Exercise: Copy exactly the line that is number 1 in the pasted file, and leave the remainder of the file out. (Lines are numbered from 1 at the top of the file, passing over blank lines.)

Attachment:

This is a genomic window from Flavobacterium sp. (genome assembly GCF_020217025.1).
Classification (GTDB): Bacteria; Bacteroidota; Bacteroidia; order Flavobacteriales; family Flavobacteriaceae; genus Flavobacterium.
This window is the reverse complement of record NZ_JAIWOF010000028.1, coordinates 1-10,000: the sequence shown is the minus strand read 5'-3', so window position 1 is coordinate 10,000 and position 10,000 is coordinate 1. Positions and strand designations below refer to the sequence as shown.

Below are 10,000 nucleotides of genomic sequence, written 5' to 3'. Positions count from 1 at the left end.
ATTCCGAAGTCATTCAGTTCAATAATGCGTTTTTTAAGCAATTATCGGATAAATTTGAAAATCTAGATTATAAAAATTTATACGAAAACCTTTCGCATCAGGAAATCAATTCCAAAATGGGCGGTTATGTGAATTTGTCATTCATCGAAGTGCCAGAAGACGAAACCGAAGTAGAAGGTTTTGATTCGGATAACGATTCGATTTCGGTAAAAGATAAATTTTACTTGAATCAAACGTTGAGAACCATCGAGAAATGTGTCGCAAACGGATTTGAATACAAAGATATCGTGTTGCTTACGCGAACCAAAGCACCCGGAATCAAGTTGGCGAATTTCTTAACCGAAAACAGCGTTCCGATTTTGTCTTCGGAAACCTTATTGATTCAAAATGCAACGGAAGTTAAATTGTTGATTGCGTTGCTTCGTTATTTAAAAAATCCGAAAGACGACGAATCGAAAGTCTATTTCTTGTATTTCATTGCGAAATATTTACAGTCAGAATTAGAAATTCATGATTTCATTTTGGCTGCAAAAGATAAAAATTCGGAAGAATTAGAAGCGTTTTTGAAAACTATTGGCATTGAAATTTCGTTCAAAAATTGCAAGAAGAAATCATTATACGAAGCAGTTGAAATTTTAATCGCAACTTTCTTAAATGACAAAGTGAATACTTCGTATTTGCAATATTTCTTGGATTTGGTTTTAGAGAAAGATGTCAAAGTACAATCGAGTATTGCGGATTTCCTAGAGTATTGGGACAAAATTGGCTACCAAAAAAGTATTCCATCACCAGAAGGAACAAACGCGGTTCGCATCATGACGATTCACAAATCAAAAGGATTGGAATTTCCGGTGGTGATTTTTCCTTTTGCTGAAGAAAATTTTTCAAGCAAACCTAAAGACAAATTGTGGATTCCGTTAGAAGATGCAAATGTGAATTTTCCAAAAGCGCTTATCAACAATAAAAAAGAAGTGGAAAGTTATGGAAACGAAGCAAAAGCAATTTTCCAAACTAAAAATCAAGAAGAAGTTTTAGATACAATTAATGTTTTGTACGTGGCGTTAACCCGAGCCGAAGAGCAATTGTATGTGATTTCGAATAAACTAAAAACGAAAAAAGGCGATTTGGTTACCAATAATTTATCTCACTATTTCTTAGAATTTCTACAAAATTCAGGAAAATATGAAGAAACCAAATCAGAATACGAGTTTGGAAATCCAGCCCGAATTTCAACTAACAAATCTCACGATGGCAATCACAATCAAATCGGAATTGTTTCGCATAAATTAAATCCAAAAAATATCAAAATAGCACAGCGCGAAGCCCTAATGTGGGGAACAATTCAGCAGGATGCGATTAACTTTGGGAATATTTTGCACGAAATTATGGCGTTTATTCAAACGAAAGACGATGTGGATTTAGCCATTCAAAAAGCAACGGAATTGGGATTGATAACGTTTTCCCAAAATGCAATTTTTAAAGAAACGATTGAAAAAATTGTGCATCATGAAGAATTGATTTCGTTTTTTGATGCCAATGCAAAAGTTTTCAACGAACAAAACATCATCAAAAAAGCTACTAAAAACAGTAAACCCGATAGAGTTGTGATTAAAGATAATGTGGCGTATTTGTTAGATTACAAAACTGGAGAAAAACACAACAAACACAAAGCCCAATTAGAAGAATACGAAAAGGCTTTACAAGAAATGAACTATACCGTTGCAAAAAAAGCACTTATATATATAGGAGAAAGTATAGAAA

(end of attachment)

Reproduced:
This is a genomic window from Flavobacterium sp. (genome assembly GCF_020217025.1).